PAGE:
by Reggie Fullwood
“Education is a precondition to survival in America today,” said Marian Wright Edelman.
Certainly, that belief was rooted at the foundation of President Obama’s announcement last year that he believes that community college should be free to all Americans.
The president’s plan was called “America’s College Promise.” The initiative would cover students’ tuition for qualifying community college programs, for students maintaining a 2.5 GPA.
Education is always a major campaign topic and this presidential cycle is no different. However, one candidate has taken Obama’s concept of free community college even further. Senator Bernie Sanders is proposing that not only should college classes be free, but also students should not have to be burdened with any debt.
His campaign website states, “As President, Bernie Sanders will fight to make sure that every American who studies hard in school can go to college regardless of how much money their parents make and without going deeply into debt.”
Let’s just say Sanders was able to win the Democratic nomination as a major underdog and then won the presidency – would Republicans support the President’s plan?
Remember, free college is not really an original concept. Obama’s community college plan is modeled after the Tennessee Promise, which is a state funded free community college program that started last year. The plan is being paid for with Tennessee Lottery proceeds.
Of course, Tennessee has a Republican Governor and GOP led legislature that supported the plan.
And to state the obvious, Washington DC is a totally different monster, but at least the Sanders can tout the fact that a GOP governor and state legislature from a very conservative state supports the initiative. Again, DC is a different beast and Republicans have been are reluctant to give any Democratic President any policy victories.
While some dismiss Sander’s plan as lubricous, he says that it’s not such a radical concept. “Last year, Germany eliminated tuition because they believed that charging students $1,300 per year was discouraging Germans from going to college,” stated his website.
The policy plan went on to say, “Next year, Chile will do the same. Finland, Norway, Sweden and many other countries around the world also offer free college to all of their citizens. If other countries can take this action, so can the United States of America.”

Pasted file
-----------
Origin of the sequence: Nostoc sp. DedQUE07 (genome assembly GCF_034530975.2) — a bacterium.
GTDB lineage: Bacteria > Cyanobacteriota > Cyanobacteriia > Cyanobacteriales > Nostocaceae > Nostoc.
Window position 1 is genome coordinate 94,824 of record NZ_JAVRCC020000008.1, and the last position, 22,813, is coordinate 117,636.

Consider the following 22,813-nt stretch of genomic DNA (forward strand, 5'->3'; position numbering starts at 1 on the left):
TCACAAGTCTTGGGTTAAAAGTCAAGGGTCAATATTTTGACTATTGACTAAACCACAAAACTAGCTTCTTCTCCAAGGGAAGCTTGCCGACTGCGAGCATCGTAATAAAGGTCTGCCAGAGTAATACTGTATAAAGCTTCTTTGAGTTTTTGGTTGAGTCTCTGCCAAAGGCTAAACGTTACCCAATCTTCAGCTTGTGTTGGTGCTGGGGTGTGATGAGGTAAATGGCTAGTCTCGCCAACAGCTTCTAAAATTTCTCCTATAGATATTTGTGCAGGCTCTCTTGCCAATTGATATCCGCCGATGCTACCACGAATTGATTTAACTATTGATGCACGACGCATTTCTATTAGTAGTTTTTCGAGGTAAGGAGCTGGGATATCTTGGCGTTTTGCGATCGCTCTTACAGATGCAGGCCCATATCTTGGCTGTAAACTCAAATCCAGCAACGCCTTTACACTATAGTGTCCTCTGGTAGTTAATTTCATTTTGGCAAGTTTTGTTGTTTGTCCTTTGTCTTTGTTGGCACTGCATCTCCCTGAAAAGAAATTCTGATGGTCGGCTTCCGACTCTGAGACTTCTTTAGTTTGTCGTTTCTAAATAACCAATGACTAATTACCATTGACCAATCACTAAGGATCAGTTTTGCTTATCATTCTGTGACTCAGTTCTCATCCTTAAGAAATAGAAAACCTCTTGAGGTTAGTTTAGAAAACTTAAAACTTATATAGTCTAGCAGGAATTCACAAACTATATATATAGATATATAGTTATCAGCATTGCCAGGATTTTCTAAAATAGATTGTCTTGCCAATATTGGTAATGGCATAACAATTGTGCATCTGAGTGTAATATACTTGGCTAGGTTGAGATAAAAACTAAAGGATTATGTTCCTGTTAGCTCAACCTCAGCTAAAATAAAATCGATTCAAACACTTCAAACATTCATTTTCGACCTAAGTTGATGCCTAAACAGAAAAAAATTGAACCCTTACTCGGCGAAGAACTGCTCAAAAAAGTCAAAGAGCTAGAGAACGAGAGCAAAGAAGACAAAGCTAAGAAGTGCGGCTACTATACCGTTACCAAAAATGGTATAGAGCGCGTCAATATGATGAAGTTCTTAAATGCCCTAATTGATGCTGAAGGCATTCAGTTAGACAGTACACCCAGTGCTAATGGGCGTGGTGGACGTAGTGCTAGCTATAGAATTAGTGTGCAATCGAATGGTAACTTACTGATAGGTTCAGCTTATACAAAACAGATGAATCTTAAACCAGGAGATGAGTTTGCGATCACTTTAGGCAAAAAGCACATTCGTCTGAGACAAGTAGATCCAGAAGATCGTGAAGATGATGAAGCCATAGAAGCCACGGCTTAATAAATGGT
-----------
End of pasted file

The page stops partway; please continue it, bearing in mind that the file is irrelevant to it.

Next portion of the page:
One key criticism is the capacity issue – some “experts” are already saying that the over 1,500 public universities and community colleges around the nation don’t have the capacity or resources to properly educate such a large influx of students.
So there’s the Republican issue, capacity concerns and then there is the historically black colleges and universities (HBCUs) issue.
On the surface I think President Obama and Sanders are right on point and the concept of free college and community college is a bold initiative that we all should support, but the for blacks there is a two ton elephant in the room.
Black colleges and religious institutions have been a strong foundation in the African American community. Because as James Baldwin once said, “A child cannot be taught by someone who despises him.”
In fact, schools like Edward Waters College (EWC) were formed by churches specifically for the education of blacks after slavery because white colleges refused to accept them.
So it is obvious that HBCUs have played a critical role in this country since they were established in the face of Jim Crow, segregation and the systematic degradation of schools in minority communities.
So how would a free public college system effect black schools?
Over the past several years many HBCUs have struggled financially and many have faced challenges in building their enrollment up. We know that for minority students, the cost associated with going to college is often the number one barrier.
So if public colleges are free some students will make their school decision based on the dollars and cents of the issue.
This could devastate many HBCUs and even other small private colleges.
Johnny Taylor, president and CEO of the Thurgood Marshall College Fund, recently said, “If you can go to community college for free, that’s where you are going the first two years.’ So, what you have done is cut in half the revenue for private HBCUs. Private HBCUs are going to feel this in a way you can’t even imagine.”
The HBCU dilemma could be a prime example of the law of unintended consequences.
Sanders ideas are radical and that’s the role he’s playing in this race for the White House. While I like Obama’s plan for free community college, the Sanders plan seems to be more political maneuvering than practical policy.
Signing off from the University of North Florida,